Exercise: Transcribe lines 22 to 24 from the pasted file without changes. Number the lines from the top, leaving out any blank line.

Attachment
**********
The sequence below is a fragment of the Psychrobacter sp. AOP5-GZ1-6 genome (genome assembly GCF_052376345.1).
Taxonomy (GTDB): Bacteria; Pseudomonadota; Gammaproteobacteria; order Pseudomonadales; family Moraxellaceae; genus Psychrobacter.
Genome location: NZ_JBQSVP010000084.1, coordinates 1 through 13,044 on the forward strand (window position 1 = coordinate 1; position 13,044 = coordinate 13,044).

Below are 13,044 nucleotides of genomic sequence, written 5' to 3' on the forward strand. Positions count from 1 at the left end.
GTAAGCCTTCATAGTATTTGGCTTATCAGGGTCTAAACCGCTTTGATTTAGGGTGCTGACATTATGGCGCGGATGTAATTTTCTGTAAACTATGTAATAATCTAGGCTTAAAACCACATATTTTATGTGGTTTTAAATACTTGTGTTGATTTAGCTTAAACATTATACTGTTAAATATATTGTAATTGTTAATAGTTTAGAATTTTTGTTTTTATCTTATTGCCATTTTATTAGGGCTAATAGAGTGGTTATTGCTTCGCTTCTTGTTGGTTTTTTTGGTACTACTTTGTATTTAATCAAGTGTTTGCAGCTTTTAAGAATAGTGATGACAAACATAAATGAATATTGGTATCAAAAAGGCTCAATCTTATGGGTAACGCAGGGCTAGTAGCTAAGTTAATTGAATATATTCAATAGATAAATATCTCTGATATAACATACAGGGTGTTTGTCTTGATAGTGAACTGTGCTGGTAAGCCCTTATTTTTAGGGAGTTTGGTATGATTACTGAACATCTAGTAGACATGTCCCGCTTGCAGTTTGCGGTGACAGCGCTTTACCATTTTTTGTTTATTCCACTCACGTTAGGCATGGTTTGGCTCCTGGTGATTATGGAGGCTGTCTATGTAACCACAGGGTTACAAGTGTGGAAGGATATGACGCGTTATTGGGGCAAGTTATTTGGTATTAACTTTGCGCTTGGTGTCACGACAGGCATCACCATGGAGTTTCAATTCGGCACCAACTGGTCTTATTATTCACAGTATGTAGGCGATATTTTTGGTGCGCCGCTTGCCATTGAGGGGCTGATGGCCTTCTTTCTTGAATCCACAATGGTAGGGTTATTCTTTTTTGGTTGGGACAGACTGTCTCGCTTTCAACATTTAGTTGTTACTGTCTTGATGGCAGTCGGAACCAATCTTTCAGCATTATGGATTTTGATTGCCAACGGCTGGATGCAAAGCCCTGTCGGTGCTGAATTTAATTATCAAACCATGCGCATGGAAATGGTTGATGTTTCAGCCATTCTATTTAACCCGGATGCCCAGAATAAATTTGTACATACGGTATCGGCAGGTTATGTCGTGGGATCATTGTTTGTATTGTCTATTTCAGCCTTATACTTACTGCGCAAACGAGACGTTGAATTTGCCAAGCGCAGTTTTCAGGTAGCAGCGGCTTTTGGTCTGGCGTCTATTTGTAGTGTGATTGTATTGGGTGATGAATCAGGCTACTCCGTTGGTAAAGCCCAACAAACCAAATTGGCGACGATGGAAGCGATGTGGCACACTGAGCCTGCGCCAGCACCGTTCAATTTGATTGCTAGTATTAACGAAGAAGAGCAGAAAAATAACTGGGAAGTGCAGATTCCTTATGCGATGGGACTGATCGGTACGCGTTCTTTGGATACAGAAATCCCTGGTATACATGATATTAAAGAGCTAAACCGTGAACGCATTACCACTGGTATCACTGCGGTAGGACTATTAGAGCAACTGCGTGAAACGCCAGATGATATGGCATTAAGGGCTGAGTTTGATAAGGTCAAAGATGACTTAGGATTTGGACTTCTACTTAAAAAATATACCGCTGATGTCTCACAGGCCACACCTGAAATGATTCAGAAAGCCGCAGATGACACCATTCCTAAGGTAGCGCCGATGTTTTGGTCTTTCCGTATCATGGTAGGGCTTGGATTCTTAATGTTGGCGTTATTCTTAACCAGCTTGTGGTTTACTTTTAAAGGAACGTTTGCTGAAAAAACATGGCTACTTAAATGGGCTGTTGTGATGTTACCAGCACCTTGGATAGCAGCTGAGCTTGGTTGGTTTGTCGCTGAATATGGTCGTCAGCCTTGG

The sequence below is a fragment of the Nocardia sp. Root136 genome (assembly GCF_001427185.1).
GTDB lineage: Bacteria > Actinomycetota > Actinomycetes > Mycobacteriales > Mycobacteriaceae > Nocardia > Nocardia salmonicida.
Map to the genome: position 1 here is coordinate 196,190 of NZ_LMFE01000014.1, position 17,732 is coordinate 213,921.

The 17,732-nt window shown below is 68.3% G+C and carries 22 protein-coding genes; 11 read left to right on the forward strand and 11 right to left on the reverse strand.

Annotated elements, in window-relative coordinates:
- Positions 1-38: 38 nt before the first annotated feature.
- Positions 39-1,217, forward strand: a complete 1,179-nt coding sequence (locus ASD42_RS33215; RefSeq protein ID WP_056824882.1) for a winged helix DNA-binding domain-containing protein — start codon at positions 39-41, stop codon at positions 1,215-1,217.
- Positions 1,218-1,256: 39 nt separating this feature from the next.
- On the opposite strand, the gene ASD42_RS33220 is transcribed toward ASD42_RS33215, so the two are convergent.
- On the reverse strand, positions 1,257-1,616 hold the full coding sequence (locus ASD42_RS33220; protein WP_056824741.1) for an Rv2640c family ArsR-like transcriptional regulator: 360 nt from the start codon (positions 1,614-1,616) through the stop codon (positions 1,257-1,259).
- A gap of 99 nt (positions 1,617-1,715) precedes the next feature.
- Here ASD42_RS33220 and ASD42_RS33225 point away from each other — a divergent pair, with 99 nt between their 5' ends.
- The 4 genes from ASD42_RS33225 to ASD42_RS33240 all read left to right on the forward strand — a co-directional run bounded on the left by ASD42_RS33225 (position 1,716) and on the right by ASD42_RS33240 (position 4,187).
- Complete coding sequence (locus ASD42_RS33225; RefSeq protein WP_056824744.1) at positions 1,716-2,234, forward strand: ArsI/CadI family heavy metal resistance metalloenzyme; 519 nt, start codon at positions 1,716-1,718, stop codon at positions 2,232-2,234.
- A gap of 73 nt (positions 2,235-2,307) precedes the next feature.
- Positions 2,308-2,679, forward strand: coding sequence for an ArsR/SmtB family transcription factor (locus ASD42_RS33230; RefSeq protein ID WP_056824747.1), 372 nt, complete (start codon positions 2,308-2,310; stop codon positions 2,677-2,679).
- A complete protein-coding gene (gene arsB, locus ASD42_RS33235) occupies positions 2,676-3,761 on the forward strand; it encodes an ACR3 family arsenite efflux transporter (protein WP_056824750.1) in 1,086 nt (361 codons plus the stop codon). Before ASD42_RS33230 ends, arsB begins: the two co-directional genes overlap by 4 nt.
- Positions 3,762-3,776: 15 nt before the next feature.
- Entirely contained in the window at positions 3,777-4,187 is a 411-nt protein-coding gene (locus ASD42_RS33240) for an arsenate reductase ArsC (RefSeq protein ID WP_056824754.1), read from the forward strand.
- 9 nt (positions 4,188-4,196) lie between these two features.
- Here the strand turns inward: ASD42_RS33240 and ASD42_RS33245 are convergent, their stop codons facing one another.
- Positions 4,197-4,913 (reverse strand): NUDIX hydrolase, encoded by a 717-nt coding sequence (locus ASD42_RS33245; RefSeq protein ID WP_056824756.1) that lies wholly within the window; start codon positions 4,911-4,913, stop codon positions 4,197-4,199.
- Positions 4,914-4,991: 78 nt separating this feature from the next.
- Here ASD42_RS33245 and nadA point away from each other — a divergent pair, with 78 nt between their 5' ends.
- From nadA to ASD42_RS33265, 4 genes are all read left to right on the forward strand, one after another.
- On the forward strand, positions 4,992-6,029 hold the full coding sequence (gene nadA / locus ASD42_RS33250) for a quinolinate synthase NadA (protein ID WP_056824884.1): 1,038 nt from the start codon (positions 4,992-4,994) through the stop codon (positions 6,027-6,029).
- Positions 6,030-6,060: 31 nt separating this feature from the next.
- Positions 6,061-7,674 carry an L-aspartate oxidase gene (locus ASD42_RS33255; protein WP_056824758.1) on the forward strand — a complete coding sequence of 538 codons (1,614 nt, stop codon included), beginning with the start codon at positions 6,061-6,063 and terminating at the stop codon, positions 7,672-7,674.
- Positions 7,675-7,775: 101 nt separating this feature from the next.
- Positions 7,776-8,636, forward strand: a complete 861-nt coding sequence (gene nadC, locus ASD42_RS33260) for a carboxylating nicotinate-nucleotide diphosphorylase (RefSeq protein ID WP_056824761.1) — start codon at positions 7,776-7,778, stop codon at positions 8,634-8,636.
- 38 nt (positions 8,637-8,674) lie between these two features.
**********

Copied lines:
- A complete protein-coding gene (gene arsB, locus ASD42_RS33235) occupies positions 2,676-3,761 on the forward strand; it encodes an ACR3 family arsenite efflux transporter (protein WP_056824750.1) in 1,086 nt (361 codons plus the stop codon). Before ASD42_RS33230 ends, arsB begins: the two co-directional genes overlap by 4 nt.
- Positions 3,762-3,776: 15 nt before the next feature.
- Entirely contained in the window at positions 3,777-4,187 is a 411-nt protein-coding gene (locus ASD42_RS33240) for an arsenate reductase ArsC (RefSeq protein ID WP_056824754.1), read from the forward strand.